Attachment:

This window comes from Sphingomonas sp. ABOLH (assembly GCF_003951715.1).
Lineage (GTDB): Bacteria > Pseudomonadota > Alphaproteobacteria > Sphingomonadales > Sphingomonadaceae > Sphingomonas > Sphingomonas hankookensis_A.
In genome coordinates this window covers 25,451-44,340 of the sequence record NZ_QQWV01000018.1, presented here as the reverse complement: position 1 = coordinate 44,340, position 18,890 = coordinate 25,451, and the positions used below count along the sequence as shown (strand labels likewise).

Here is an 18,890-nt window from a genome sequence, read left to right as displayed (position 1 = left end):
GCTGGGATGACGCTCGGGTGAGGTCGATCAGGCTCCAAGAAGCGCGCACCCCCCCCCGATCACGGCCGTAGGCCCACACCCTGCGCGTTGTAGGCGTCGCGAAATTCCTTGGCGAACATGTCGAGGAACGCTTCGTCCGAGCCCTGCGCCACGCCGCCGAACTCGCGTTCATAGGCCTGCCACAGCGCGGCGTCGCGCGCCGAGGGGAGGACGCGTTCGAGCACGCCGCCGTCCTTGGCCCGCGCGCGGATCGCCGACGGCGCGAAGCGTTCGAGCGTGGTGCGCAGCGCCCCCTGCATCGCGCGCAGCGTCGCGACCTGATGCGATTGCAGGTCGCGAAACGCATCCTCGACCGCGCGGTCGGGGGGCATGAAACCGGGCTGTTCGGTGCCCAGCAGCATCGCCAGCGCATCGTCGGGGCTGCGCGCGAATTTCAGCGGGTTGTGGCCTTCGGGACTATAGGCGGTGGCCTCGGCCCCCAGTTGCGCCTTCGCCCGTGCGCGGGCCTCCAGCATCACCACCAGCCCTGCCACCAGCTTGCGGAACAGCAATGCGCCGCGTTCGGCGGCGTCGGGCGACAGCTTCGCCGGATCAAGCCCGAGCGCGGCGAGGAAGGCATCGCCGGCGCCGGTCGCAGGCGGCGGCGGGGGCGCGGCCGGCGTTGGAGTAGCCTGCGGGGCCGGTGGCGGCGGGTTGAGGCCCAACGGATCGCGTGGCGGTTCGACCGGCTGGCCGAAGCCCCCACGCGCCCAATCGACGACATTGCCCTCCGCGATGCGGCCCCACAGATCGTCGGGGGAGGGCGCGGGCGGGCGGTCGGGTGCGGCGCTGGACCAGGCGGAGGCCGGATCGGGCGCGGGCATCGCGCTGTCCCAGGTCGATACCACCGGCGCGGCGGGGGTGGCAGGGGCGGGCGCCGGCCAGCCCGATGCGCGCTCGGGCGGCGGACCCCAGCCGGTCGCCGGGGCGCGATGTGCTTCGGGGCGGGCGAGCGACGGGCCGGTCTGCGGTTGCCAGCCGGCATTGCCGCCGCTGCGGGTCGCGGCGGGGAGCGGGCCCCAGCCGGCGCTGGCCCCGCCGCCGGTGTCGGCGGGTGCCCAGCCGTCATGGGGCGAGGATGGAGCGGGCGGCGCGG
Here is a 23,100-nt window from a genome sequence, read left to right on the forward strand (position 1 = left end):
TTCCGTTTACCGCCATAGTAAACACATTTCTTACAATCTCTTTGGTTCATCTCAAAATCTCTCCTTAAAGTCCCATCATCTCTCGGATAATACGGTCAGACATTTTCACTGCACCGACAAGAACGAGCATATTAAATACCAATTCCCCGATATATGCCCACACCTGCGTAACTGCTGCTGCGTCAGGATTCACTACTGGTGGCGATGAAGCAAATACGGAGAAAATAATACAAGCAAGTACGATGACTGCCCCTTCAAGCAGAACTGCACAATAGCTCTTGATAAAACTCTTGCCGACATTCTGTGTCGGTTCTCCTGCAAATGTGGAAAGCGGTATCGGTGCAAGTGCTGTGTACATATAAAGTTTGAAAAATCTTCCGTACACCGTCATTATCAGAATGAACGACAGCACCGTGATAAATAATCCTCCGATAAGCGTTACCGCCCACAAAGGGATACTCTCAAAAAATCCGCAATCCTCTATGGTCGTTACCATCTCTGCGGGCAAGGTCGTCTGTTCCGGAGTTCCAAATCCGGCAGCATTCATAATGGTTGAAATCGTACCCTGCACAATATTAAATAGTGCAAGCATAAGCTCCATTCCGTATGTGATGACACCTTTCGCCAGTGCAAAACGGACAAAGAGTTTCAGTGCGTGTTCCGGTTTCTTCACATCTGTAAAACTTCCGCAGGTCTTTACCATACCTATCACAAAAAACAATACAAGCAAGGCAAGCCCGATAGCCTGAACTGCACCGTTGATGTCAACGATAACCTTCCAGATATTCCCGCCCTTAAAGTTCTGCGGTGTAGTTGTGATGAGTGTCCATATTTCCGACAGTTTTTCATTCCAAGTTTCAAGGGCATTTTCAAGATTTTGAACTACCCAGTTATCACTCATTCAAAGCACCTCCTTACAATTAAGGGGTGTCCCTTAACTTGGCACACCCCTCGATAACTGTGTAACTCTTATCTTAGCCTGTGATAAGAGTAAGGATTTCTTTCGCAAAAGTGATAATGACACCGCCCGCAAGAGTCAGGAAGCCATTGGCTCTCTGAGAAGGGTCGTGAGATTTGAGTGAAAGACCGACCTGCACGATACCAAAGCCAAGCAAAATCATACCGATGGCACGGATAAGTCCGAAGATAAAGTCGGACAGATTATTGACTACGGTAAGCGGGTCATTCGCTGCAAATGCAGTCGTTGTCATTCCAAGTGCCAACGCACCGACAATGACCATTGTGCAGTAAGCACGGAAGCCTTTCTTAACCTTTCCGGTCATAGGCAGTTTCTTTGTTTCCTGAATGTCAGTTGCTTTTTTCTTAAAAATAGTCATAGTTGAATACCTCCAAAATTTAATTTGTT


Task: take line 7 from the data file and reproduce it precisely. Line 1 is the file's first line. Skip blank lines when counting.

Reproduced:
TTCCGTTTACCGCCATAGTAAACACATTTCTTACAATCTCTTTGGTTCATCTCAAAATCTCTCCTTAAAGTCCCATCATCTCTCGGATAATACGGTCAGACATTTTCACTGCACCGACAAGAACGAGCATATTAAATACCAATTCCCCGATATATGCCCACACCTGCGTAACTGCTGCTGCGTCAGGATTCACTACTGGTGGCGATGAAGCAAATACGGAGAAAATAATACAAGCAAGTACGATGACTGCCCCTTCAAGCAGAACTGCACAATAGCTCTTGATAAAACTCTTGCCGACATTCTGTGTCGGTTCTCCTGCAAATGTGGAAAGCGGTATCGGTGCAAGTGCTGTGTACATATAAAGTTTGAAAAATCTTCCGTACACCGTCATTATCAGAATGAACGACAGCACCGTGATAAATAATCCTCCGATAAGCGTTACCGCCCACAAAGGGATACTCTCAAAAAATCCGCAATCCTCTATGGTCGTTACCATCTCTGCGGGCAAGGTCGTCTGTTCCGGAGTTCCAAATCCGGCAGCATTCATAATGGTTGAAATCGTACCCTGCACAATATTAAATAGTGCAAGCATAAGCTCCATTCCGTATGTGATGACACCTTTCGCCAGTGCAAAACGGACAAAGAGTTTCAGTGCGTGTTCCGGTTTCTTCACATCTGTAAAACTTCCGCAGGTCTTTACCATACCTATCACAAAAAACAATACAAGCAAGGCAAGCCCGATAGCCTGAACTGCACCGTTGATGTCAACGATAACCTTCCAGATATTCCCGCCCTTAAAGTTCTGCGGTGTAGTTGTGATGAGTGTCCATATTTCCGACAGTTTTTCATTCCAAGTTTCAAGGGCATTTTCAAGATTTTGAACTACCCAGTTATCACTCATTCAAAGCACCTCCTTACAATTAAGGGGTGTCCCTTAACTTGGCACACCCCTCGATAACTGTGTAACTCTTATCTTAGCCTGTGATAAGAGTAAGGATTTCTTTCGCAAAAGTGATAATGACACCGCCCGCAAGAGTCAGGAAGCCATTGGCTCTCTGAGAAGGGTCGTGAGATTTGAGTGAAAGACCGACCTGCACGATACCAAAGCCAAGCAAAATCATACCGATGGCACGGATAAGTCCGAAGATAAAGTCGGACAGATTATTGACTACGGTAAGCGGGTCATTCGCTGCAAATGCAGTCGTTGTCATTCCAAGTGCCAACGCACCGACAATGACCATTGTGCAGTAAGCACGGAAGCCTTTCTTAACCTTTCCGGTCATAGGCAGTTTCTTTGTTTCCTGAATGTCAGTTGCTTTTTTCTTAAAAATAGTCATAGTTGAATACCTCCAAAATTTAATTTGTT